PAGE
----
Pastor Urges Prayer for Devastated Hawaiian Town
A devastating wildfire that ripped through the town of Lahaina on the island of Maui in Hawaii last week has left 96 people dead so far, with the number of fatalities likely to climb significantly higher in the coming weeks. A local pastor is urging believers to pray for the specific needs of the local community.
As details slowly emerge following the destruction of all of the cell towers in the Lahaina area, the extent of the damage was difficult for observers to comprehend, with virtually every building in the town of 13,000 burned to the ground and an estimated loss of $5.6 billion. The cause of the wildfires are still under investigation, which were fueled by dry summer conditions and strong winds from a nearby hurricane, causing the fire to spread at speeds of up to one mile per minute. As the town became inundated by the wildfire, local officials failed to activate warning sirens and instead used social media posts. The disaster is already the deadliest wildfire in over a century.
“The descriptions that we are being given is nothing short of Hiroshima,” Pastor Waxer Tipton, of One Love Ministries in Hawaii, explained on the August 11 edition of “Washington Watch.” “… [T]he guesstimate right now for those that are on the ground is [there could eventually be up to] 800 [fatalities or] more. … So it is devastation beyond compare.”
Tipton went on to describe just how harrowing it was for survivors, many of whom were forced to flee from the approaching wildfire on foot into the ocean to escape the flames due to traffic gridlock.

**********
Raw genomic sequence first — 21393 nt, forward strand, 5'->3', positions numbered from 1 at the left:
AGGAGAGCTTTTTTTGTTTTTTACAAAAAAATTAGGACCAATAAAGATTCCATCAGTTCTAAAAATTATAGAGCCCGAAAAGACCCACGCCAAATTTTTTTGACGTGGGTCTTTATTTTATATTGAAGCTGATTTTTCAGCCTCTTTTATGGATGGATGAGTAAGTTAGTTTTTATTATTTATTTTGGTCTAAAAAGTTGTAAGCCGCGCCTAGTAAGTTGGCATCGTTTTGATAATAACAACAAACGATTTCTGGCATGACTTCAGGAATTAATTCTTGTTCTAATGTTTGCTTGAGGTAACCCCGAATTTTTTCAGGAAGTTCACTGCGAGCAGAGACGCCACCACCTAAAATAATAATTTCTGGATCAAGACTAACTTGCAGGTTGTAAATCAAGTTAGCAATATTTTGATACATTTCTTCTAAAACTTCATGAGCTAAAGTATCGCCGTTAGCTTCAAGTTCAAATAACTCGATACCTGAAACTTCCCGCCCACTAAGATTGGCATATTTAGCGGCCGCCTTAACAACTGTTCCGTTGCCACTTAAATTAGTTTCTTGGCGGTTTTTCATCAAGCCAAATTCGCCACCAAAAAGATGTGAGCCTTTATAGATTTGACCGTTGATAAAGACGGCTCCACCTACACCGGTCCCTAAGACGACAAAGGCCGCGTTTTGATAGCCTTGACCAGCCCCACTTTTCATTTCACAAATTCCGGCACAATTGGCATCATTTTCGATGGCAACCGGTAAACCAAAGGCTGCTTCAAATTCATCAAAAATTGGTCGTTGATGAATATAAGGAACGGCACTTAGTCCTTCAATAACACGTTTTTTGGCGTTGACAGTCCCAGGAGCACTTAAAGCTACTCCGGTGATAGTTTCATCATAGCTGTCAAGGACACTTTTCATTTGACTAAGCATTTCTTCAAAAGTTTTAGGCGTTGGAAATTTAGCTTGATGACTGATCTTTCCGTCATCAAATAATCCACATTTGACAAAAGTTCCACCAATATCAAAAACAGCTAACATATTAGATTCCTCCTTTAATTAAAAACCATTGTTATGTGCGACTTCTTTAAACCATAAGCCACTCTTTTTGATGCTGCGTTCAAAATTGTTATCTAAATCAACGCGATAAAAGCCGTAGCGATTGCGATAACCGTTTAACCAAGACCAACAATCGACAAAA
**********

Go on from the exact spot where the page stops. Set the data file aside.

“[I]t’s definitely the time right now [for] the church to mobilize,” he emphasized. “As soon as we heard about it, we started to make our church a sanctuary so that families and all the tourists, we have 4,000 tourists there, [so] there’s not even enough food and supplies for all of the locals there. … And so families are able to come there and have some place to stay in the meantime. And so what’s happening here is the churches are rallying together with food and water and supplies and especially fuel … But the main situation, the main need … is going to be resources and getting those resources to the churches, to the pastors, because even if you’re in the shelter and you ran for your life, you don’t even have a blanket, much less an air mattress of some kind. Many of them don’t even have their IDs because it happened so fast.”
Ministries such as Samaritan’s Purse are also responding to the disaster. Edward Graham, chief operating officer at Samaritan’s Purse, recently described on “Washington Watch” how his organization would be deploying volunteers to help those who lost their homes to sift through the remains. “This is where we go through and we look for materials or for artifacts. Maybe it’s a trinket, maybe it’s a ring, something that’s important to that homeowner. It helps them bring closure during a time like this. … [S]o we expect to go there and work through the local church and help with sifting once this this fire is over.”
“We should be praying,” Graham continued. “I’m a firm believer in the power of prayer.”
Pastor Tipton concurred, pointing out the need for prayer for the specific needs of those affected by the ongoing Hawaiian wildfires, which continue to burn.
“Pray for calm,” he underscored. “People are in a state of panic and fear which is creating some hostile situations at the moment. Secondly, pray for rain. This is a dry side of the island, and we don’t really see any in the forecast, and it is much needed. Third, pray for power and cell towers to be expediently returned so that help can begin. And fourth, pray for all the agencies seeking to gather together can coordinate and work together alongside the churches to bring much-needed aid.”
Dan Hart is senior editor at The Washington Stand.